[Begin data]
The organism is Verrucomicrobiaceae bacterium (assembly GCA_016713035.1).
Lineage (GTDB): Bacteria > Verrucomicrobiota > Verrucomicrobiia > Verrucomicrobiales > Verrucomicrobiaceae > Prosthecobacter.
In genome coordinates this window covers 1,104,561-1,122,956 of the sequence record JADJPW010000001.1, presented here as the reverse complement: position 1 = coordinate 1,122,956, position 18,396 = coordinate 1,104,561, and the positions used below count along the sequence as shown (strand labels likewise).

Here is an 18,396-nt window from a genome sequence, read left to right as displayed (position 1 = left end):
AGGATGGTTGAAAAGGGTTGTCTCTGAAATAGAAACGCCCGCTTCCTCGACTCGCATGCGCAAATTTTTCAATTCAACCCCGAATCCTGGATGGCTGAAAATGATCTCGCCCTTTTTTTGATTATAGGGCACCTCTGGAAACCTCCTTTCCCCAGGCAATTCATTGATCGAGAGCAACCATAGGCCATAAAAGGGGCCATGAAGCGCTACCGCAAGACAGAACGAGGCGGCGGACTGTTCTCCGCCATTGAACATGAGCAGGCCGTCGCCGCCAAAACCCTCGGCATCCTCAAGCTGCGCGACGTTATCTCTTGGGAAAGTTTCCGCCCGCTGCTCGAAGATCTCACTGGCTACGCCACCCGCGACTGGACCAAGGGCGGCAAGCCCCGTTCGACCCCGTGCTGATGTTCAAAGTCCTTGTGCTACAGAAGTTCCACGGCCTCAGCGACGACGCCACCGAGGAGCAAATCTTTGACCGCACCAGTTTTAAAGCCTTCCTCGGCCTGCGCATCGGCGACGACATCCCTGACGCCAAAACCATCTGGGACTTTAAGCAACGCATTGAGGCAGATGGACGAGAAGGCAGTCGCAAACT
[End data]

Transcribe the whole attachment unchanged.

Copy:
The organism is Verrucomicrobiaceae bacterium (assembly GCA_016713035.1).
Lineage (GTDB): Bacteria > Verrucomicrobiota > Verrucomicrobiia > Verrucomicrobiales > Verrucomicrobiaceae > Prosthecobacter.
In genome coordinates this window covers 1,104,561-1,122,956 of the sequence record JADJPW010000001.1, presented here as the reverse complement: position 1 = coordinate 1,122,956, position 18,396 = coordinate 1,104,561, and the positions used below count along the sequence as shown (strand labels likewise).

Here is an 18,396-nt window from a genome sequence, read left to right as displayed (position 1 = left end):
AGGATGGTTGAAAAGGGTTGTCTCTGAAATAGAAACGCCCGCTTCCTCGACTCGCATGCGCAAATTTTTCAATTCAACCCCGAATCCTGGATGGCTGAAAATGATCTCGCCCTTTTTTTGATTATAGGGCACCTCTGGAAACCTCCTTTCCCCAGGCAATTCATTGATCGAGAGCAACCATAGGCCATAAAAGGGGCCATGAAGCGCTACCGCAAGACAGAACGAGGCGGCGGACTGTTCTCCGCCATTGAACATGAGCAGGCCGTCGCCGCCAAAACCCTCGGCATCCTCAAGCTGCGCGACGTTATCTCTTGGGAAAGTTTCCGCCCGCTGCTCGAAGATCTCACTGGCTACGCCACCCGCGACTGGACCAAGGGCGGCAAGCCCCGTTCGACCCCGTGCTGATGTTCAAAGTCCTTGTGCTACAGAAGTTCCACGGCCTCAGCGACGACGCCACCGAGGAGCAAATCTTTGACCGCACCAGTTTTAAAGCCTTCCTCGGCCTGCGCATCGGCGACGACATCCCTGACGCCAAAACCATCTGGGACTTTAAGCAACGCATTGAGGCAGATGGACGAGAAGGCAGTCGCAAACT